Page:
2
$\begingroup$

Let $\{f_n\}$ be a sequence of measurable functions defined on a measurable set $E$. Define $E_0$ to be the set of points $x$ in $E$ at which $\{f_n(x)\}$ converges. Is the set $E_0$ measurable.

I need to see if $A:=\{x \in E: f_n(x)\ \ \text{conerges}\}$ measurable or not. I only have the information above, this question actually gives me a headache because we just know that a set $E$ is measurable, so for the case when it has measure zero, then it is trivil that $E_0$ is measurable. But how about if $E$ has a positive outer measure??

I would appreciate any hint or help for that. Thank you,

$\endgroup$
2
$\begingroup$
  1. One knows that a sequence $(a_n)_n\subseteq\mathbb{C}$ converges if and only if $(a_n)_n$ is Cauchy.

  2. A sequence $(a_n)_n$ is Cauchy if and only if $\forall M\geq1$ there exists $N\geq1$ such that $|a_m-a_n|<1/M$ for $m,n \geq N$ (here it is important to take $M\in\mathbb{N}$ and not $\varepsilon>0$ because measurable sets only have a good behavior under countable unions and intersections).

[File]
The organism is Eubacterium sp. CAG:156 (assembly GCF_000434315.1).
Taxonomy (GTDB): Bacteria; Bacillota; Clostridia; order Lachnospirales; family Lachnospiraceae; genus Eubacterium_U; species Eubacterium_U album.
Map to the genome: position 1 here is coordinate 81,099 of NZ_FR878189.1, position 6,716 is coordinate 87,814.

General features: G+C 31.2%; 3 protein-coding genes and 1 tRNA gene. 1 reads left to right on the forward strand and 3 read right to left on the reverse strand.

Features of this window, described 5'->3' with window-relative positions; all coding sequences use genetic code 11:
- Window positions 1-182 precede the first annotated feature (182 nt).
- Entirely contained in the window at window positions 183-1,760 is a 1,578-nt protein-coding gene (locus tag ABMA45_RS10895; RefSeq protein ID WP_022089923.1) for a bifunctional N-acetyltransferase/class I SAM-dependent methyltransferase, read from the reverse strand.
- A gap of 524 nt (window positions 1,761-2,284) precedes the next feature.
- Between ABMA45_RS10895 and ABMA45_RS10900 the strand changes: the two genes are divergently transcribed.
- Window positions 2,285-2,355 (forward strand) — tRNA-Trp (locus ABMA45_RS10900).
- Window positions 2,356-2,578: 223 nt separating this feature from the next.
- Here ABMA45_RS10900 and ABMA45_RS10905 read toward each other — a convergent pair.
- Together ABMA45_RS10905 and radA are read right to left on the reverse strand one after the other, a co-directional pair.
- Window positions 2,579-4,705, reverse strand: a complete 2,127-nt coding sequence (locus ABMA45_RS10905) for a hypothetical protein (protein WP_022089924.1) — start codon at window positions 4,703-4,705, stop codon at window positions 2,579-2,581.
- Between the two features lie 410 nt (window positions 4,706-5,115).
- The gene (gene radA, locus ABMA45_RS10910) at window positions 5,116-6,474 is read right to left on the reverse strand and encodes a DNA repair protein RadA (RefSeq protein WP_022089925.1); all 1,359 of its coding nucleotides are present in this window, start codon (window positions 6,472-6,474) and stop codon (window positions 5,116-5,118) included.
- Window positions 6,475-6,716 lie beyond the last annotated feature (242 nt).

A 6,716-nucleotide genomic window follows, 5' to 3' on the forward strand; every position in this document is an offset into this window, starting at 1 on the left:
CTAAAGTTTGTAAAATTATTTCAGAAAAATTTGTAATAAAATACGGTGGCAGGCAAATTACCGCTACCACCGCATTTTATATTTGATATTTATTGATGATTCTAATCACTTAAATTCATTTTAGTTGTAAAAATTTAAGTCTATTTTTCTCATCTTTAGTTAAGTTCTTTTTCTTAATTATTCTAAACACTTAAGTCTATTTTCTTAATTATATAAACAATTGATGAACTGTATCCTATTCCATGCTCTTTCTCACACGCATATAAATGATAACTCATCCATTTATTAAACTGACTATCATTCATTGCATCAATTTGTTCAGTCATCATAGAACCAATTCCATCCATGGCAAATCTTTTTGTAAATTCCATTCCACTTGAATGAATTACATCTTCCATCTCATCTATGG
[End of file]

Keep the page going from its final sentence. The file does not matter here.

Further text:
3. $$\{x\in E : f_n(x)\text{ converges }\} = \bigcap_{M=1}^{\infty} \bigcup_{N=1}^{\infty} \bigcap_{m=N}^{\infty} \bigcap_{n=N}^{\infty} \{x\in E : |f_m(x)-f_n(x)|<1/M\}$$

Can you finish from here?

The set $A=\{x\in E : |f_m(x)-f_n(x)|<1/M\}$ is measurable since $f_m-f_n$ is measurable and $A=(f_m-f_n)^{-1}((-1/M,1/M))$

$\endgroup$
  • $\begingroup$ Thankkk you got it. $\endgroup$ – Ahmed Sep 27 '18 at 18:27

Your Answer

By clicking “Post Your Answer”, you agree to our terms of service, privacy policy and cookie policy

Not the answer you're looking for? Browse other questions tagged or ask your own question.